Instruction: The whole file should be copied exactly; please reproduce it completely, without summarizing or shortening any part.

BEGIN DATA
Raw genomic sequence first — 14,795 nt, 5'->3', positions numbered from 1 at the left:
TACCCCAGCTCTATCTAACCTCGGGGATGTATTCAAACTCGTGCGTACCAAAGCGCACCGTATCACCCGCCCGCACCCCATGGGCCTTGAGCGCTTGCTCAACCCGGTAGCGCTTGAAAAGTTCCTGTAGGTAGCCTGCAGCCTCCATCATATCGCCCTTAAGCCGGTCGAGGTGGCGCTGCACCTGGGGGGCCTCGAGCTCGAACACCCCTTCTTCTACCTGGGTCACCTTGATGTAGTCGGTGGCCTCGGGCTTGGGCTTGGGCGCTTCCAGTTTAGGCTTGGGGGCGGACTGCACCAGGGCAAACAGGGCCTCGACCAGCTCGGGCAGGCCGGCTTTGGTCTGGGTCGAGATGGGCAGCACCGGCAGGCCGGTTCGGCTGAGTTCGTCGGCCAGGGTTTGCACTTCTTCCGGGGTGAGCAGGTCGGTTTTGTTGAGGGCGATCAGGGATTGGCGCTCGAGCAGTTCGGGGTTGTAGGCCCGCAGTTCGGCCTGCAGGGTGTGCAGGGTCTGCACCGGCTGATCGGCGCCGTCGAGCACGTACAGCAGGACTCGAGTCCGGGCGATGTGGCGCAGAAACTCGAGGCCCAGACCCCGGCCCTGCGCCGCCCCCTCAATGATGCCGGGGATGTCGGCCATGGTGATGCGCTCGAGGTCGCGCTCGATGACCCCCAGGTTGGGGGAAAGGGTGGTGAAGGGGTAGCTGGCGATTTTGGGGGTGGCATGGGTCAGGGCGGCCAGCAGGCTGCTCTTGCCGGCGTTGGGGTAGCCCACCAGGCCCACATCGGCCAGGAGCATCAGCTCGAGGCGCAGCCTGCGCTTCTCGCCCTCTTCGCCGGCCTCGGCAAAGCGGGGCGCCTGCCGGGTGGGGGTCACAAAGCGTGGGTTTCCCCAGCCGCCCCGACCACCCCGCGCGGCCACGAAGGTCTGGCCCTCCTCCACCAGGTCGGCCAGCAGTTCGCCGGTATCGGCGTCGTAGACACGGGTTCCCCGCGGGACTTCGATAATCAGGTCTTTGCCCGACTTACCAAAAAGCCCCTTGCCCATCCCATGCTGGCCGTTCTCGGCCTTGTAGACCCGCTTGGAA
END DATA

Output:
Raw genomic sequence first — 14,795 nt, 5'->3', positions numbered from 1 at the left:
TACCCCAGCTCTATCTAACCTCGGGGATGTATTCAAACTCGTGCGTACCAAAGCGCACCGTATCACCCGCCCGCACCCCATGGGCCTTGAGCGCTTGCTCAACCCGGTAGCGCTTGAAAAGTTCCTGTAGGTAGCCTGCAGCCTCCATCATATCGCCCTTAAGCCGGTCGAGGTGGCGCTGCACCTGGGGGGCCTCGAGCTCGAACACCCCTTCTTCTACCTGGGTCACCTTGATGTAGTCGGTGGCCTCGGGCTTGGGCTTGGGCGCTTCCAGTTTAGGCTTGGGGGCGGACTGCACCAGGGCAAACAGGGCCTCGACCAGCTCGGGCAGGCCGGCTTTGGTCTGGGTCGAGATGGGCAGCACCGGCAGGCCGGTTCGGCTGAGTTCGTCGGCCAGGGTTTGCACTTCTTCCGGGGTGAGCAGGTCGGTTTTGTTGAGGGCGATCAGGGATTGGCGCTCGAGCAGTTCGGGGTTGTAGGCCCGCAGTTCGGCCTGCAGGGTGTGCAGGGTCTGCACCGGCTGATCGGCGCCGTCGAGCACGTACAGCAGGACTCGAGTCCGGGCGATGTGGCGCAGAAACTCGAGGCCCAGACCCCGGCCCTGCGCCGCCCCCTCAATGATGCCGGGGATGTCGGCCATGGTGATGCGCTCGAGGTCGCGCTCGATGACCCCCAGGTTGGGGGAAAGGGTGGTGAAGGGGTAGCTGGCGATTTTGGGGGTGGCATGGGTCAGGGCGGCCAGCAGGCTGCTCTTGCCGGCGTTGGGGTAGCCCACCAGGCCCACATCGGCCAGGAGCATCAGCTCGAGGCGCAGCCTGCGCTTCTCGCCCTCTTCGCCGGCCTCGGCAAAGCGGGGCGCCTGCCGGGTGGGGGTCACAAAGCGTGGGTTTCCCCAGCCGCCCCGACCACCCCGCGCGGCCACGAAGGTCTGGCCCTCCTCCACCAGGTCGGCCAGCAGTTCGCCGGTATCGGCGTCGTAGACACGGGTTCCCCGCGGGACTTCGATAATCAGGTCTTTGCCCGACTTACCAAAAAGCCCCTTGCCCATCCCATGCTGGCCGTTCTCGGCCTTGTAGACCCGCTTGGAA